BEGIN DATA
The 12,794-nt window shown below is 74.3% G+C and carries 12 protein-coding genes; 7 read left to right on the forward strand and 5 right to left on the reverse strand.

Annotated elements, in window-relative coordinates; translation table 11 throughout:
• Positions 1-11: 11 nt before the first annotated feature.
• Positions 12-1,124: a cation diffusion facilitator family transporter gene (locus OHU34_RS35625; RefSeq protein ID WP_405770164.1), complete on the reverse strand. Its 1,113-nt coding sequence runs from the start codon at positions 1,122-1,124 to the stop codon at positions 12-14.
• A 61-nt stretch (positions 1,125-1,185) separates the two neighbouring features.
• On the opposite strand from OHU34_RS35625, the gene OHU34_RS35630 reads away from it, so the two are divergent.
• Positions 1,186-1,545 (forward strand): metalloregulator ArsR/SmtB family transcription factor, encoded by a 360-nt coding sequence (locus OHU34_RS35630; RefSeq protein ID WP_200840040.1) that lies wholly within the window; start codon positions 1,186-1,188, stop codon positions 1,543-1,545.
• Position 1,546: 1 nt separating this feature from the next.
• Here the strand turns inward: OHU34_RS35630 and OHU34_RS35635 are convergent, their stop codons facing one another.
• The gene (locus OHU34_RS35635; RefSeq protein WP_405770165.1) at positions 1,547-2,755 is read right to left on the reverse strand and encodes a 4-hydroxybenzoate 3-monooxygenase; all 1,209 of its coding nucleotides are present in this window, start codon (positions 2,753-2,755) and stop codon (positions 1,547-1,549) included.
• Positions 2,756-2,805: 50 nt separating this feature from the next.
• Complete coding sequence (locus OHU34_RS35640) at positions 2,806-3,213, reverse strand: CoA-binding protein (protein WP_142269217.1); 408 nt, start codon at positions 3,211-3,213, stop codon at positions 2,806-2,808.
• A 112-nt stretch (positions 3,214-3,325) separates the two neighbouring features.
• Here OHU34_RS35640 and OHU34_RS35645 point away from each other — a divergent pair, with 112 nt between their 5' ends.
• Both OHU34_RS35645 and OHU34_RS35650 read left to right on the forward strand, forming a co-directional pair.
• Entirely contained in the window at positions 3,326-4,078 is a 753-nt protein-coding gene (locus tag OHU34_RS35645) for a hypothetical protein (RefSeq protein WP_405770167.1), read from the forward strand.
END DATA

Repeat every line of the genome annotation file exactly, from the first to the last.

The 12,794-nt window shown below is 74.3% G+C and carries 12 protein-coding genes; 7 read left to right on the forward strand and 5 right to left on the reverse strand.

Annotated elements, in window-relative coordinates; translation table 11 throughout:
• Positions 1-11: 11 nt before the first annotated feature.
• Positions 12-1,124: a cation diffusion facilitator family transporter gene (locus OHU34_RS35625; RefSeq protein ID WP_405770164.1), complete on the reverse strand. Its 1,113-nt coding sequence runs from the start codon at positions 1,122-1,124 to the stop codon at positions 12-14.
• A 61-nt stretch (positions 1,125-1,185) separates the two neighbouring features.
• On the opposite strand from OHU34_RS35625, the gene OHU34_RS35630 reads away from it, so the two are divergent.
• Positions 1,186-1,545 (forward strand): metalloregulator ArsR/SmtB family transcription factor, encoded by a 360-nt coding sequence (locus OHU34_RS35630; RefSeq protein ID WP_200840040.1) that lies wholly within the window; start codon positions 1,186-1,188, stop codon positions 1,543-1,545.
• Position 1,546: 1 nt separating this feature from the next.
• Here the strand turns inward: OHU34_RS35630 and OHU34_RS35635 are convergent, their stop codons facing one another.
• The gene (locus OHU34_RS35635; RefSeq protein WP_405770165.1) at positions 1,547-2,755 is read right to left on the reverse strand and encodes a 4-hydroxybenzoate 3-monooxygenase; all 1,209 of its coding nucleotides are present in this window, start codon (positions 2,753-2,755) and stop codon (positions 1,547-1,549) included.
• Positions 2,756-2,805: 50 nt separating this feature from the next.
• Complete coding sequence (locus OHU34_RS35640) at positions 2,806-3,213, reverse strand: CoA-binding protein (protein WP_142269217.1); 408 nt, start codon at positions 3,211-3,213, stop codon at positions 2,806-2,808.
• A 112-nt stretch (positions 3,214-3,325) separates the two neighbouring features.
• Here OHU34_RS35640 and OHU34_RS35645 point away from each other — a divergent pair, with 112 nt between their 5' ends.
• Both OHU34_RS35645 and OHU34_RS35650 read left to right on the forward strand, forming a co-directional pair.
• Entirely contained in the window at positions 3,326-4,078 is a 753-nt protein-coding gene (locus tag OHU34_RS35645) for a hypothetical protein (RefSeq protein WP_405770167.1), read from the forward strand.